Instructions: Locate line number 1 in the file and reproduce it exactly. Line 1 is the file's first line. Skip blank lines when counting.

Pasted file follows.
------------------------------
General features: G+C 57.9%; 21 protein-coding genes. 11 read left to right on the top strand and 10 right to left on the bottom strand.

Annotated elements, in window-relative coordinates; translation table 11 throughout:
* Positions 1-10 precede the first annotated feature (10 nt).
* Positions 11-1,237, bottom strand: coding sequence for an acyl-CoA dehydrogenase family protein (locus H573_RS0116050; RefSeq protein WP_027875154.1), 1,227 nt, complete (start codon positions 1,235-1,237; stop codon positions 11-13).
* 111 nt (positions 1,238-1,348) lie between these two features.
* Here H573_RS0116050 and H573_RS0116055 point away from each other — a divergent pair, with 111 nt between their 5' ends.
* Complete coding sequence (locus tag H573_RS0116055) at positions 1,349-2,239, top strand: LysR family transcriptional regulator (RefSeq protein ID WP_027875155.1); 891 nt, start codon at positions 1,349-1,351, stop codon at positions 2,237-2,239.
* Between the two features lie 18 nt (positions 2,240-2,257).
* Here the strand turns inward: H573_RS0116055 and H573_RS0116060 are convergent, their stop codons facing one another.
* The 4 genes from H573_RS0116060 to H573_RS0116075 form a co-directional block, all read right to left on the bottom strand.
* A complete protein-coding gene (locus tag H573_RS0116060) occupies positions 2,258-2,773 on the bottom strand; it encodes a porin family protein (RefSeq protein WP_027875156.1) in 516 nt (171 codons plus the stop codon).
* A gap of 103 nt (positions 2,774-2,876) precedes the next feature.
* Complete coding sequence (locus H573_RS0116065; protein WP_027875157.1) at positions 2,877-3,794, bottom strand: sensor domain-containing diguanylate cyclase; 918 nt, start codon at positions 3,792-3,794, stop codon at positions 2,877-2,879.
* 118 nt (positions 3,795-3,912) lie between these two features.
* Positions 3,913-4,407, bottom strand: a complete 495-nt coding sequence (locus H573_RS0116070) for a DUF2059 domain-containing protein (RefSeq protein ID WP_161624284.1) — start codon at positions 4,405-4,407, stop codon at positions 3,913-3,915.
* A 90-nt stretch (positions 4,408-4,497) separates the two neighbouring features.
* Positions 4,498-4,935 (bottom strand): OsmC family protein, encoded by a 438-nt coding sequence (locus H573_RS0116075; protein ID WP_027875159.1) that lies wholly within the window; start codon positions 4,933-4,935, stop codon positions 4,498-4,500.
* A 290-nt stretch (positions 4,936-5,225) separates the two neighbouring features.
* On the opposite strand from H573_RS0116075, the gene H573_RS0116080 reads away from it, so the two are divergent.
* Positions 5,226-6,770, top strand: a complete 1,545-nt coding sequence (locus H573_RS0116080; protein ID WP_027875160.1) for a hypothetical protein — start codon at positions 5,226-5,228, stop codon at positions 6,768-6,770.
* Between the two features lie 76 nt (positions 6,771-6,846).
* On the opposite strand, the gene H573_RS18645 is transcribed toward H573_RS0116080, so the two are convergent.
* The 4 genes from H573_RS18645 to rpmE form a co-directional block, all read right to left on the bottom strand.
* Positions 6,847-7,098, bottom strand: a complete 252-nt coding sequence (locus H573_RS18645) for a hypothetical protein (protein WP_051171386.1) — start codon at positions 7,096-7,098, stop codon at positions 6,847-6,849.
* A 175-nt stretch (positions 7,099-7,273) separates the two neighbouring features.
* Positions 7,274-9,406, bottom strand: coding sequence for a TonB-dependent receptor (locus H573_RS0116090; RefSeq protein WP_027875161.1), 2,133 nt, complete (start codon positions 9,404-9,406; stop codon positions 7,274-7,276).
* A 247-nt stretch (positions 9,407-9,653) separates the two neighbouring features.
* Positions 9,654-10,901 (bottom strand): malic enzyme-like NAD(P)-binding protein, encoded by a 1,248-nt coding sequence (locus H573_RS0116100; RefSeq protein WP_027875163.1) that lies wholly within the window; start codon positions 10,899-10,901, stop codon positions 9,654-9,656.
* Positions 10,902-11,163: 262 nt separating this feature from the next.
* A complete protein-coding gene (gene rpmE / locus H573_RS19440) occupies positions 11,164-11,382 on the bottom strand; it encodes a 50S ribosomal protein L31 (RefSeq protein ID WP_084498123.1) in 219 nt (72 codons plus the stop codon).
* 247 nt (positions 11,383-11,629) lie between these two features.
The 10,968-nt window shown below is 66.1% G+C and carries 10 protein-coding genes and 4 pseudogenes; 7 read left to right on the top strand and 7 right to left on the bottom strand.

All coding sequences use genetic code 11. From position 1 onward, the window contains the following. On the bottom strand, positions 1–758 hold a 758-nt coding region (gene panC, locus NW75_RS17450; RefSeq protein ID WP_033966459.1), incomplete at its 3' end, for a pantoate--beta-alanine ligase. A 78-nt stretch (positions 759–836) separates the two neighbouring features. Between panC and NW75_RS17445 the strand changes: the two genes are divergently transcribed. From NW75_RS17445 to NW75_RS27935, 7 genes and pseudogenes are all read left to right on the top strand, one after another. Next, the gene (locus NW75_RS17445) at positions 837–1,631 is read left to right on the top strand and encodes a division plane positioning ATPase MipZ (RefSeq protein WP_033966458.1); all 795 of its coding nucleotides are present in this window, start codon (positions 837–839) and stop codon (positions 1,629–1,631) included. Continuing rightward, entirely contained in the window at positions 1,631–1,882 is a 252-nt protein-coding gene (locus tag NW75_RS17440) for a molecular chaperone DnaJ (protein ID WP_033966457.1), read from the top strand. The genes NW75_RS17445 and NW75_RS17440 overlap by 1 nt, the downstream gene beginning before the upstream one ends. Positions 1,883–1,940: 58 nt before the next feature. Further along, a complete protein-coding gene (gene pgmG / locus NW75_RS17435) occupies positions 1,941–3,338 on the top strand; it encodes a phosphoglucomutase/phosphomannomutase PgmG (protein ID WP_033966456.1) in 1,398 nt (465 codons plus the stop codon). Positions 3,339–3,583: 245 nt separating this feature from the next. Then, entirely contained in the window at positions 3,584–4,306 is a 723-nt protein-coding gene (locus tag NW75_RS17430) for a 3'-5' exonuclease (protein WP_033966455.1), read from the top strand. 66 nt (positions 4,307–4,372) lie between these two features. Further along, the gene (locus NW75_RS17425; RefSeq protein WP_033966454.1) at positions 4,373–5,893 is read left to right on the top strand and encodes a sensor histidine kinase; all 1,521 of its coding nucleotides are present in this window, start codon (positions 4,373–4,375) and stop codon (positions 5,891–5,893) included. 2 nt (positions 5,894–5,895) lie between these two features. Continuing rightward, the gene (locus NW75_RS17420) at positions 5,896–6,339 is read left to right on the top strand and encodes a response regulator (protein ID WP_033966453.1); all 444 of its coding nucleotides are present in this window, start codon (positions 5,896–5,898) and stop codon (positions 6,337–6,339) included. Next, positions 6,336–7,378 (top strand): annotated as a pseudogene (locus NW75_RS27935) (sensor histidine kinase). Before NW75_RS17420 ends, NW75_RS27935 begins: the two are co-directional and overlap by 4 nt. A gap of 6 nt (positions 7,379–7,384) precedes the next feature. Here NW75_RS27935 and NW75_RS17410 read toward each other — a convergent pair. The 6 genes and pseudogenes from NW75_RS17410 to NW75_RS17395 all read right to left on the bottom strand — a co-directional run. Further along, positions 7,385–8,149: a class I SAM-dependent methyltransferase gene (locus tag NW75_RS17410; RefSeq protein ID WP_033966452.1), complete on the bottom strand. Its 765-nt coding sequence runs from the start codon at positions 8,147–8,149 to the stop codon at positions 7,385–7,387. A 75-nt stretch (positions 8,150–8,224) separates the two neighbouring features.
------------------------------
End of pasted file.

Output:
General features: G+C 57.9%; 21 protein-coding genes. 11 read left to right on the top strand and 10 right to left on the bottom strand.